Brian Matz takes a different look at Gregory’s rhetorical use of biblical passages and allusions, focusing on Oration 14, “On Loving the Poor.” While the commonly understood impetus for this speech is Basil’s construction of the Basileia in response to a great famine in Cappadocia, Matz argues “the biblical idea of loving the poor for the sake of one’s own salvation is of far greater prominence in this oration than any particular concern to buttress Basil’s public works project in Caesarea” (51). In trying to make his point, Matz provides a quite useful survey of some 154 biblical citations in the oration, 126 of which can be securely traced. And he makes it abundantly clear that Gregory had a distinct “biblical-soteriological idea” in mind when he crafted the oration. What Matz seems to overlook, however, is that it is not mutually exclusive for Oration 14 to have developed from such an idea and to have had clear implications for social ethics. And Matz certainly goes too far in his evaluation of the oration: “Gregory rarely expresses a thought without recourse to a biblical word or image…Gregory uses biblical words to make the argument themselves” (58).

William Tabbernee offers an analysis of Gregory’s easily overlooked references to Montanus and Montanism (Or. 22.12b, 33.26; De vita sua 1174). Tabbernee seeks to identify the sources for Gregory’s anti-Montanist arguments, paying special attention to his course of pre-Athenian education. Unfortunately, notwithstanding the presence of verbal clues to direct borrowing, any attempt to discern the traditional foundation for his anti-Montanist stance remains largely conjectural and is further problematized by our lack of information concerning Gregory of Nyssa’s important polemic against Montanism (96). Still, Tabbernee does well to show that all three references occur in the immediate context of Gregory’s defense of the full divinity of the Holy Spirit, and that Montanus’ reputation, warranted or not, as a Pneumatomachian made him the perfect negative example for Gregory’s definition of the proper, Orthodox appreciation of the Trinity.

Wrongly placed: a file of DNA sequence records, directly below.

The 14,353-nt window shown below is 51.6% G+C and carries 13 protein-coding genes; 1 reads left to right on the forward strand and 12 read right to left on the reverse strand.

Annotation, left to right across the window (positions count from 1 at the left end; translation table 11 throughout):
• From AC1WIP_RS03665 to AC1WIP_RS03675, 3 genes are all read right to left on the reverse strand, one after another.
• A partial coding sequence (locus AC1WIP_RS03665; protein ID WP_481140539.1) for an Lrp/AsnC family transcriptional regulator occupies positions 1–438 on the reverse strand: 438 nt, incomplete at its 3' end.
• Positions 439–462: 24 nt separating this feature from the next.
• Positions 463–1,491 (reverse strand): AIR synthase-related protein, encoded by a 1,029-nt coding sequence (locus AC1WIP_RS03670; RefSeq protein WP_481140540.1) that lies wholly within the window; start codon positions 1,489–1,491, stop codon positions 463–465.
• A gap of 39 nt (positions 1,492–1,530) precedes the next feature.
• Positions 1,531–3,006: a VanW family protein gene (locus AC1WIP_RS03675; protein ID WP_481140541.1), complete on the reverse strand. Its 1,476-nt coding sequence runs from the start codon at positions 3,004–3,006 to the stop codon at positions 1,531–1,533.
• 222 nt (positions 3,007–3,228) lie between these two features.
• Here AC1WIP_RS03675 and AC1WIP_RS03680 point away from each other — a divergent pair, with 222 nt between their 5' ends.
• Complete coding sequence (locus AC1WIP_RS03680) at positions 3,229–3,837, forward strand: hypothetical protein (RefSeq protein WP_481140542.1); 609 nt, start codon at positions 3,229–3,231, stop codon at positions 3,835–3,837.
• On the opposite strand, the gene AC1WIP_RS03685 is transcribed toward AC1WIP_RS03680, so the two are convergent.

In a further contribution to his own insightful explication of Gregory’s attitude toward Greek philosophy, Claudio Moreschini draws a general sketch focusing especially on Cynicism. Gregory’s identification of true Christian philosophy with Cynicism seems to relate directly to his approbation of Maximus prior to his betrayal (110). Here, a discussion of just how Gregory’s perception of Cynicism changed as a result of Maximus’ betrayal would be desirable. There was clearly more to it than a simple dichotomy between “the Cynicism of his time, which was so depraved as to be represented by Maximus, [and] the Cynicism of the ancients like Diogenes, Antisthenes, and Crates” (116).

Suzanne Abrams Rebillard continues her fine pursuit, begun with her 2003 dissertation,3 of disentangling the “real” Gregory from the constructed persona(e) of his written works. She is concerned specifically with Gregory’s self-portrayal as an authoritative histor, deliberately playing upon the classic historiographic stances of Herodotus and Thucydides in several meta-narrative intrusions in his so-called autobiographical poems. In this vein, Abrams Rebillard offers up a case study of Carmen II.1.34, “On Silence During Lent,” where Gregory’s disparate roles of recorder of events, narrator, and personal subject of the narrative work in concert with the authoritative role he asserts for himself as “focalizer” of the divine for his audience, a role which runs parallel to his understanding of his own responsibility as priest to his congregation.

Andrew Hoffer lends insight to a fascinating aspect of Gregory’s autobiographical narrative, the frequent reference to his potential stoning during Easter of 380 in relation to the threatened stonings of Jesus. While there is perhaps something megalomaniacal about writing Christ’s life into one’s own, Hoffer argues that such a rhetorical ploy has two prescriptive, if self-serving, functions: persuading his readers to side with Gregory and inviting them to follow his example, to “ live out the verses of Scripture in complete baptismal conformity with the Savior” (158).